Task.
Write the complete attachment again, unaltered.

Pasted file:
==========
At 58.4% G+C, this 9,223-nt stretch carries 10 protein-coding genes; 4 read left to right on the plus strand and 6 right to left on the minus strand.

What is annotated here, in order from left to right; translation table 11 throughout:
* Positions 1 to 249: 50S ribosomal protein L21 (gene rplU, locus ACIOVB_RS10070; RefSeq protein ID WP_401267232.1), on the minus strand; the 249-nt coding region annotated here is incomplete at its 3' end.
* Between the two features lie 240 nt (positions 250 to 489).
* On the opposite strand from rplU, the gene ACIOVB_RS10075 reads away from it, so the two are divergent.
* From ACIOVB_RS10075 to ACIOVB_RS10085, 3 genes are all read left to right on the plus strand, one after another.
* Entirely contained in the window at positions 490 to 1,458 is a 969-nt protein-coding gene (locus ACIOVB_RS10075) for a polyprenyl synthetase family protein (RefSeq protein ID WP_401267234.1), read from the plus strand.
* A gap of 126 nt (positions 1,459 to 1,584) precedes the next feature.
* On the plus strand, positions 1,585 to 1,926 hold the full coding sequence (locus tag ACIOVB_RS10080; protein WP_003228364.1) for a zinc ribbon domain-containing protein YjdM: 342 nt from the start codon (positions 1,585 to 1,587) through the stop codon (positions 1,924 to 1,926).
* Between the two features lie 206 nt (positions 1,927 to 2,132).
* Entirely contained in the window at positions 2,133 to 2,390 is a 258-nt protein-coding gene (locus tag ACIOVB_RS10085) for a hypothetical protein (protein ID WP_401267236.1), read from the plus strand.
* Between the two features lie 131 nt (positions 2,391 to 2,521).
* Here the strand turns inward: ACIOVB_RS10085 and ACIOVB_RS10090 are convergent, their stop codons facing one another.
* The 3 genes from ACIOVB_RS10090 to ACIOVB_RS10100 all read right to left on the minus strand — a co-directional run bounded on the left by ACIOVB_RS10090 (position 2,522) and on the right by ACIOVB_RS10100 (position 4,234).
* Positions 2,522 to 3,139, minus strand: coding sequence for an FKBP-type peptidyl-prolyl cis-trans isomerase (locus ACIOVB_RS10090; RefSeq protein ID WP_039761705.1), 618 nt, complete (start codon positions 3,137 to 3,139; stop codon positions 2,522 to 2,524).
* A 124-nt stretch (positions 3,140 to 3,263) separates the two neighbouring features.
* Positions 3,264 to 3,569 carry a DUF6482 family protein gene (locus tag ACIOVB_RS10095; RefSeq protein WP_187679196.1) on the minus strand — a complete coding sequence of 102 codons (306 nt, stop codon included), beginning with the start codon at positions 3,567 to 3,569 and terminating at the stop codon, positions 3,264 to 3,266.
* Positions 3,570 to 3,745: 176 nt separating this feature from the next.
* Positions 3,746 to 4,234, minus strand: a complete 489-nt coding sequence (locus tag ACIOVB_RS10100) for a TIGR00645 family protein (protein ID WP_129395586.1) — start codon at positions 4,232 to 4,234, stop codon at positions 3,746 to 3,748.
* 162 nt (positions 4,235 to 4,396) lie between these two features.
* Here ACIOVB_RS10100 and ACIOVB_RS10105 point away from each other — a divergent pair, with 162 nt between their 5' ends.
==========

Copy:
At 58.4% G+C, this 9,223-nt stretch carries 10 protein-coding genes; 4 read left to right on the plus strand and 6 right to left on the minus strand.

What is annotated here, in order from left to right; translation table 11 throughout:
* Positions 1 to 249: 50S ribosomal protein L21 (gene rplU, locus ACIOVB_RS10070; RefSeq protein ID WP_401267232.1), on the minus strand; the 249-nt coding region annotated here is incomplete at its 3' end.
* Between the two features lie 240 nt (positions 250 to 489).
* On the opposite strand from rplU, the gene ACIOVB_RS10075 reads away from it, so the two are divergent.
* From ACIOVB_RS10075 to ACIOVB_RS10085, 3 genes are all read left to right on the plus strand, one after another.
* Entirely contained in the window at positions 490 to 1,458 is a 969-nt protein-coding gene (locus ACIOVB_RS10075) for a polyprenyl synthetase family protein (RefSeq protein ID WP_401267234.1), read from the plus strand.
* A gap of 126 nt (positions 1,459 to 1,584) precedes the next feature.
* On the plus strand, positions 1,585 to 1,926 hold the full coding sequence (locus tag ACIOVB_RS10080; protein WP_003228364.1) for a zinc ribbon domain-containing protein YjdM: 342 nt from the start codon (positions 1,585 to 1,587) through the stop codon (positions 1,924 to 1,926).
* Between the two features lie 206 nt (positions 1,927 to 2,132).
* Entirely contained in the window at positions 2,133 to 2,390 is a 258-nt protein-coding gene (locus tag ACIOVB_RS10085) for a hypothetical protein (protein ID WP_401267236.1), read from the plus strand.
* Between the two features lie 131 nt (positions 2,391 to 2,521).
* Here the strand turns inward: ACIOVB_RS10085 and ACIOVB_RS10090 are convergent, their stop codons facing one another.
* The 3 genes from ACIOVB_RS10090 to ACIOVB_RS10100 all read right to left on the minus strand — a co-directional run bounded on the left by ACIOVB_RS10090 (position 2,522) and on the right by ACIOVB_RS10100 (position 4,234).
* Positions 2,522 to 3,139, minus strand: coding sequence for an FKBP-type peptidyl-prolyl cis-trans isomerase (locus ACIOVB_RS10090; RefSeq protein ID WP_039761705.1), 618 nt, complete (start codon positions 3,137 to 3,139; stop codon positions 2,522 to 2,524).
* A 124-nt stretch (positions 3,140 to 3,263) separates the two neighbouring features.
* Positions 3,264 to 3,569 carry a DUF6482 family protein gene (locus tag ACIOVB_RS10095; RefSeq protein WP_187679196.1) on the minus strand — a complete coding sequence of 102 codons (306 nt, stop codon included), beginning with the start codon at positions 3,567 to 3,569 and terminating at the stop codon, positions 3,264 to 3,266.
* Positions 3,570 to 3,745: 176 nt separating this feature from the next.
* Positions 3,746 to 4,234, minus strand: a complete 489-nt coding sequence (locus tag ACIOVB_RS10100) for a TIGR00645 family protein (protein ID WP_129395586.1) — start codon at positions 4,232 to 4,234, stop codon at positions 3,746 to 3,748.
* 162 nt (positions 4,235 to 4,396) lie between these two features.
* Here ACIOVB_RS10100 and ACIOVB_RS10105 point away from each other — a divergent pair, with 162 nt between their 5' ends.